Dark, offbeat comedy, intriguingly directed by Martin Scorsese, right after the dark, offbeat KING OF COMEDY. Scorsese was not the original choice to direct the film, and it shows: it bears little of his style, and seems to call for a director who would be more in touch with the absurd elements of the script. Tim Burton was apparently originally considered to direct, and it's tempting to think about what he would have done with the material, with a more self-consciously stylized approach and even an animator's sensibilities. As it is, the film's "look" is an uneasy mix of realism and fantasy. Though shot on location in New York, the city's streets have never looked more like a backlot set.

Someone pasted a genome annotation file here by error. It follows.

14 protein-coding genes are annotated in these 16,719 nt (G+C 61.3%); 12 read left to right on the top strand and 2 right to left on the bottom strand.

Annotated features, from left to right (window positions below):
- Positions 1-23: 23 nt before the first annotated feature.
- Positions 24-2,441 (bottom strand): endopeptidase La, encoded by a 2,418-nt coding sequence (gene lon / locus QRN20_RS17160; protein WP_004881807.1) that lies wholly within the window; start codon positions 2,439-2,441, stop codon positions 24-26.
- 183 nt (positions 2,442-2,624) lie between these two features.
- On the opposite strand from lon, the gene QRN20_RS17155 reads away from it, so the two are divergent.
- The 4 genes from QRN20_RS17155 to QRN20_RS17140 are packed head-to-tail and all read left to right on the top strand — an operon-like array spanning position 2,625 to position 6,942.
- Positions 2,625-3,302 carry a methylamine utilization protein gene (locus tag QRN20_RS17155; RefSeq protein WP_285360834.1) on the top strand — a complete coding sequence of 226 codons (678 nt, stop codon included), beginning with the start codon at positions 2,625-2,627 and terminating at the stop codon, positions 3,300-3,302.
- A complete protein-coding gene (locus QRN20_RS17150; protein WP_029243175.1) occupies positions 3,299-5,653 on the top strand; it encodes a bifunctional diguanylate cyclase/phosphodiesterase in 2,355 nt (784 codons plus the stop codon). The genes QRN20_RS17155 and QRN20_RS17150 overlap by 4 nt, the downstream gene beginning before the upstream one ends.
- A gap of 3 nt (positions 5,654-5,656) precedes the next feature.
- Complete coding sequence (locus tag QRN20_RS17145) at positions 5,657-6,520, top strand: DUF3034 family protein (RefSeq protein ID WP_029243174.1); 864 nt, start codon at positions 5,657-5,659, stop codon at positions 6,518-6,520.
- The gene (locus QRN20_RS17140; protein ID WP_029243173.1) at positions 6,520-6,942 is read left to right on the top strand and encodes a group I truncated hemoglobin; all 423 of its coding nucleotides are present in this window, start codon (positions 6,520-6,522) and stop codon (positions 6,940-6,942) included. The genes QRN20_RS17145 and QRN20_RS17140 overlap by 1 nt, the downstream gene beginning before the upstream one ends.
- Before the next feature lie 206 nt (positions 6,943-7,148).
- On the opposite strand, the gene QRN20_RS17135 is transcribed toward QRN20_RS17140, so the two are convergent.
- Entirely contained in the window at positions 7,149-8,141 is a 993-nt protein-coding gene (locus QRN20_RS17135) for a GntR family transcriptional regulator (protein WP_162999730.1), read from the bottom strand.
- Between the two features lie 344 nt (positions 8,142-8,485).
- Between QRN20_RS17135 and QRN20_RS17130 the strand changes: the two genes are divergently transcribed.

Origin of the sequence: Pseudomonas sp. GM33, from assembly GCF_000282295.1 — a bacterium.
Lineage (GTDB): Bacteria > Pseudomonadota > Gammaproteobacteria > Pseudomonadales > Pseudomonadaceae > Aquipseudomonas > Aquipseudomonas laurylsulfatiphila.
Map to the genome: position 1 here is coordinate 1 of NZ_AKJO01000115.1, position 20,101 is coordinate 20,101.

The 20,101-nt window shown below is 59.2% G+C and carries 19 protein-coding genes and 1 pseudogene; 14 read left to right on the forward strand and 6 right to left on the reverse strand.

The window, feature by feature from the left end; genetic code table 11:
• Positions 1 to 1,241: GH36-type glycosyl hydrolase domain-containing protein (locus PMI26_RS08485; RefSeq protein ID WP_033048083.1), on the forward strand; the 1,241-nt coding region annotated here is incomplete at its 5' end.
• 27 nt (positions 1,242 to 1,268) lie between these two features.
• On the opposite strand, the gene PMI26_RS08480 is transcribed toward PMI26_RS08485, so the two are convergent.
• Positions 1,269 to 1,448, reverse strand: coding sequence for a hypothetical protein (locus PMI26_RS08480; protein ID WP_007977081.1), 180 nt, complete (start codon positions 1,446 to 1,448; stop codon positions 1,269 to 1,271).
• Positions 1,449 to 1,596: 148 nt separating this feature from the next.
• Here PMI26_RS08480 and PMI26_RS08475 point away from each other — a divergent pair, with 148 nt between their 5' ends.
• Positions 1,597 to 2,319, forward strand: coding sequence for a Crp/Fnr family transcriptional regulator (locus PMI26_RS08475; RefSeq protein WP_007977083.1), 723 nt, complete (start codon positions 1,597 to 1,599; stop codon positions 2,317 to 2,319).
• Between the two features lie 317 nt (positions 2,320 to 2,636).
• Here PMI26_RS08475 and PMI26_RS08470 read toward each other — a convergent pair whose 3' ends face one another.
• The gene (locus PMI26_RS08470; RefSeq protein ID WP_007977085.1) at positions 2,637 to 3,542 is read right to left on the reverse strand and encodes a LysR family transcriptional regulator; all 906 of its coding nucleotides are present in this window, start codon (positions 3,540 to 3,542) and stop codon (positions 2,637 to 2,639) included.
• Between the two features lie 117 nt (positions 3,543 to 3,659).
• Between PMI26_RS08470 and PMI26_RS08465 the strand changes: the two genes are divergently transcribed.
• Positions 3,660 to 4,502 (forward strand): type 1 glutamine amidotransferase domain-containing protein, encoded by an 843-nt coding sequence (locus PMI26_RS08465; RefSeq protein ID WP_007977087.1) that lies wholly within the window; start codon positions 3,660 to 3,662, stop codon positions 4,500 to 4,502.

Griffin Dunne stars as a New York office worker who gets sucked into one crazy night of nightmarish events in downtown Manhattan, which begins when he goes to the apartment of a young woman whom he'd made a date with earlier that evening. From there, things spiral out of control, and his efforts to take care of one problem invariably leads to another one. Before long, all he wants to do is to get home, but this proves to be far more difficult than he could have ever expected.
The cast of characters that he meets along the way include Rosanna Arquette, Teri Garr, John Heard, Catherine O'Hara, Linda Fiorentino, Verna Bloom and the always-wonderful Cheech & Chong, who effortlessly walk away with the film's funniest moments as a pair of bumbling burglars. The talented cast really makes the film work, adding immeasurable value with their vivid and quirky characterizations.